A few features of ros2 / rosbag that exist already and might be worth having a look at for your problem are:
The time source used by your node(s). The proper selection of time source is very important in order to get your rosbag playback to closely match the recorded scenario on different systems and be repeatable. By default, all your nodes will use the system clock, which will conflict with your rosbag playback (or a simulator like gazebo). However, by setting use_sim_time to True for your nodes and telling rosbag2 to publish on /clock (see here for the history of this feature: play - publish /clock topic · Issue #99 · ros2/rosbag2 · GitHub), they will instead use the time published on /clock (which for a rosbag will approximate the time sequence when the bag was collected). This is similar to how a ros2 system can operate in a simulator like gazebo that runs faster or slower than realtime. This also assumes your nodes are using the node’s clock and not chrono or some other time source directly and not conflating the current time with the messages header.stamp (e.g. like when looking up a tf transform). Doing this helps to avoid the stretching or shrinking of the time series on machines that cannot keep up with or can really outrun the bag’s output.
The QoS of messages being published by the rosbag. If your topics are reliable and have a healthy buffer and lifespan, ros2’s middleware will do its best to guarantee the messages from the rosbag get delivered in the right order and without being dropped. but if your topics are best effort, you will lose messages if your computer cannot keep up.
Syncing the node startup time with the rosbag starting to play back is also important. If you start your rosbag at the same moment that you launch your nodes, it’s likely the nodes will miss messages depending on the system. So ideally you need a programmatic way to have your rosbag playback wait for your nodes to start up. Launch event handlers are useful for this kind of timing (but I will admit still feels hack-y).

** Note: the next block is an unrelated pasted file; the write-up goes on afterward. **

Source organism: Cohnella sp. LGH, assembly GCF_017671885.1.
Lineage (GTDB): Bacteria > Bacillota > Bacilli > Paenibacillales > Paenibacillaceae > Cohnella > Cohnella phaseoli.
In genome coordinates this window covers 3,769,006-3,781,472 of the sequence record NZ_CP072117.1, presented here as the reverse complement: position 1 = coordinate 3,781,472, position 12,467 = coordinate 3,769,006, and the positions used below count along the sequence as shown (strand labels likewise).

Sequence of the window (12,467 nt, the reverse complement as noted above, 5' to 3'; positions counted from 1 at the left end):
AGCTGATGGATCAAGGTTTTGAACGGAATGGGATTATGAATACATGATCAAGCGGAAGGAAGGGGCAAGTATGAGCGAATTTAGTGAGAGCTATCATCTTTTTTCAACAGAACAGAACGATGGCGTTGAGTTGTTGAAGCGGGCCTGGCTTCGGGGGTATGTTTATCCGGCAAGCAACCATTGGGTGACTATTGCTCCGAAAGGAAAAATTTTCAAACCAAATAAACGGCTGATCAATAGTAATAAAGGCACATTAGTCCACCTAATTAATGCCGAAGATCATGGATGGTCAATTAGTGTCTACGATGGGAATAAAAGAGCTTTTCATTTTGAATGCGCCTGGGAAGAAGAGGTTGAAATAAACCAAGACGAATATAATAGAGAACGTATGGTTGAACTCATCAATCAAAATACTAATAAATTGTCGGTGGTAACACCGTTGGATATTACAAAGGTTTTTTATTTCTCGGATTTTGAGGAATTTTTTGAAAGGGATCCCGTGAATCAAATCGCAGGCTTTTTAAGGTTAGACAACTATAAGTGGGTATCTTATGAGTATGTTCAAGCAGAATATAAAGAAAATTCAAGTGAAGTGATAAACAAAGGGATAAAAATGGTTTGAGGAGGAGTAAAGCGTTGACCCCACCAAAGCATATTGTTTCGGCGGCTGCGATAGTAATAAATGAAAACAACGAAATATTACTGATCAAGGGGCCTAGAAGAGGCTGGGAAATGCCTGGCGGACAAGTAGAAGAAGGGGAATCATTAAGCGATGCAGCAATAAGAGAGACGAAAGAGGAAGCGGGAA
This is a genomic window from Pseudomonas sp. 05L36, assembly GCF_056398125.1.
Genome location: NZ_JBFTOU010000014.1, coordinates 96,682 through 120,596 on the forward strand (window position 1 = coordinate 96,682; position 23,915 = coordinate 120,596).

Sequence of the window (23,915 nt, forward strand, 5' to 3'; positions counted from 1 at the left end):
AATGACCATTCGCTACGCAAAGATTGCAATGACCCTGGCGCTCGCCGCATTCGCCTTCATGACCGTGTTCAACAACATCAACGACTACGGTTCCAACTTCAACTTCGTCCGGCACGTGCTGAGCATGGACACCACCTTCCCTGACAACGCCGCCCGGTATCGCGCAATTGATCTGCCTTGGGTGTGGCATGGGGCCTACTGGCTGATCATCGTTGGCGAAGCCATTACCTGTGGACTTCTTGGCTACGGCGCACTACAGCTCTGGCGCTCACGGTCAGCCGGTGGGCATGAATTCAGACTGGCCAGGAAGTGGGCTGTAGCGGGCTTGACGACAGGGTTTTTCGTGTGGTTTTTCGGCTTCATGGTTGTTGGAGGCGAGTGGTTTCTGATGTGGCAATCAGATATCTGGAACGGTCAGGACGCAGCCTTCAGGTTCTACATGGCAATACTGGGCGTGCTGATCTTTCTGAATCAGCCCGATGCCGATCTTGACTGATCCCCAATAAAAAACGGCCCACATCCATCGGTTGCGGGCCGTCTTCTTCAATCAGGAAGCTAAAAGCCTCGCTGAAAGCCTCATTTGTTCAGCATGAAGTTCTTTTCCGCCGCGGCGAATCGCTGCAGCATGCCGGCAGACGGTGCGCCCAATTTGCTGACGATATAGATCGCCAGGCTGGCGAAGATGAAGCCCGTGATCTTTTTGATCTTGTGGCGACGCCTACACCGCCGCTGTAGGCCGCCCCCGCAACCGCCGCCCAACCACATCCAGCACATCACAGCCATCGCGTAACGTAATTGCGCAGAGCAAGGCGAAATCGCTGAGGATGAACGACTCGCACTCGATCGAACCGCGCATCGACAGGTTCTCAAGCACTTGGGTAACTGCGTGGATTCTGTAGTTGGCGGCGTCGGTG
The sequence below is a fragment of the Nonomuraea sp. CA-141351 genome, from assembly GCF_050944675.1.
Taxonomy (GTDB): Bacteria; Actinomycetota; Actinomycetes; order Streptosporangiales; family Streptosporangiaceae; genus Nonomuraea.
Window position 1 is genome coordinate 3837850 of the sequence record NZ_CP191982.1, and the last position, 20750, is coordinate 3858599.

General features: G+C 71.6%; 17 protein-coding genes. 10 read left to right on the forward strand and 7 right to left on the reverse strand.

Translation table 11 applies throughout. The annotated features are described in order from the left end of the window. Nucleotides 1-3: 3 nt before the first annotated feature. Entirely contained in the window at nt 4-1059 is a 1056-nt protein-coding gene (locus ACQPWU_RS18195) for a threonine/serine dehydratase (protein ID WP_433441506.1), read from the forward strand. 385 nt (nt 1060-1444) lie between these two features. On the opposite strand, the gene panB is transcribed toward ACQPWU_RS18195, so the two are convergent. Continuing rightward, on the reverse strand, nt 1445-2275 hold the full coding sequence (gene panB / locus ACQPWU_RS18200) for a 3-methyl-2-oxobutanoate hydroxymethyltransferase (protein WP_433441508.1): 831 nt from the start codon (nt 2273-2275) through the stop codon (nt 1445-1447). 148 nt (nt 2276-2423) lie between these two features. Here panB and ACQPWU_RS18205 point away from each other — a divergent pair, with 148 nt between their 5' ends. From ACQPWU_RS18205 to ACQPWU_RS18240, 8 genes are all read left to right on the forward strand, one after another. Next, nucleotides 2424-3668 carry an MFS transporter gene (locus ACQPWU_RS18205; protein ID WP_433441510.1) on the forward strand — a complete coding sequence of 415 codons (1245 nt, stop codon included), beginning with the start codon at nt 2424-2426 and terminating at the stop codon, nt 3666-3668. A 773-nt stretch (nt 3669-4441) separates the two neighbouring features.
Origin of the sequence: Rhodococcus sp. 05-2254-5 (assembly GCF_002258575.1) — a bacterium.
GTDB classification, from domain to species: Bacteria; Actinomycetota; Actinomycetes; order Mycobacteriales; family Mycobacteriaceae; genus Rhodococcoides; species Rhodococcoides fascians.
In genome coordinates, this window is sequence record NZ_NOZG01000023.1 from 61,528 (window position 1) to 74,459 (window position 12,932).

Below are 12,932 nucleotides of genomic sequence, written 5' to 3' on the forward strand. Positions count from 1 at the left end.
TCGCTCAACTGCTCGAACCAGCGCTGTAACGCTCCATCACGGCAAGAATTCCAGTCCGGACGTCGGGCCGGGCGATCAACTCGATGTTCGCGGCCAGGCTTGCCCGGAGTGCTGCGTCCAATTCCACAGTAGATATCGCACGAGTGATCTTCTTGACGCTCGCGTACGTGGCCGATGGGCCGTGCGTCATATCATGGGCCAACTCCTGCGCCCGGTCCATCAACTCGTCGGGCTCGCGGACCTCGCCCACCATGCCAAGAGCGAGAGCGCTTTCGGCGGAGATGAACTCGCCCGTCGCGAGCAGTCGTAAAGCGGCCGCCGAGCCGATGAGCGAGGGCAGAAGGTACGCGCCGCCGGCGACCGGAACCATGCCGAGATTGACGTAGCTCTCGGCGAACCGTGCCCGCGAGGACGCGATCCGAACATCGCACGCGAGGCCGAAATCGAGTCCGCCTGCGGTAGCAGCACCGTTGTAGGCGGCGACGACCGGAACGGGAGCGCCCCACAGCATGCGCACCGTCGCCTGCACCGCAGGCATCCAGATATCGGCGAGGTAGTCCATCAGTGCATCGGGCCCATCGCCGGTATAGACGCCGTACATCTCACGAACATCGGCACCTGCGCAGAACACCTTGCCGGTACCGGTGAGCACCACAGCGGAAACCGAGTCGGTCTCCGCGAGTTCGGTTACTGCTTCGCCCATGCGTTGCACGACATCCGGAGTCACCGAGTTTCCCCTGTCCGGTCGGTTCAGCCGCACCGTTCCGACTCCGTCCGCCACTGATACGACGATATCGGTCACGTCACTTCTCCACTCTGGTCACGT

Getting /tf_static from a rosbag can be unreliable (this is not a complaint waged at TF2 or rosbag, just what i experienced rather recently). Personally, I have resorted to just republishing the tf_static messages locally (i.e. launch a separate instance of robot_state_publisher) rather than relying on the rosbag to reproduce them consistently. Since they are static, this doesnt have an impact on replay fidelity afaik.
I know that these do not fully solve your problem, but I have found them helpful in getting my own rosbag “sims” to be much more repeatable. And maybe these are relevant to whatever framework you end up arriving at.
I know you wrote you specifically want to do this with ROS 2 and not with “library XYZ that’s not ROS”, but I believe the following presentation from ROSCon18 deserves at least to be mentioned:
Deterministic, asynchronous message driven task execution with ROS (slides, recording):
This presentation discusses the building of a task-driven, message-synchronized execution abstraction layer on top of ROS’s message passing, aiming to mimic a deterministic system while continuing to use a non real time operating system. We discuss the overall structure of the framework, as well as the details of various capture and synchronization policies, and the profiling and diagnostics of task executions. We further discuss methods for using simulators and bagfiles in conjunction with the synchronization framework for repeatable testing and issue reproduction.
Link to the framework: ZebraDevs/flow (used to be fetchrobotics/flow).
The presentation Deterministic reversible debugging of ROS nodes with Mozilla rr also seems to fit the topic (same track, same ROSCon18).
We are not using the default ROS executor but the solution we implemented does not rely on anything specific to our executor. The central coordinator is not querying status information (only node topology). The nodes themselves inform the coordinator of their status (waiting for some messages, executing some messages…)
I’m currently working on something very similar to what you described. It addresses exactly the problem layed out in the Apex.AI talk, and altough i had not seen this talk before i think i arrived at a very similar approach. My solution is not open source yet, but i plan on publishing it (once my masters thesis is done, which this is the main part of).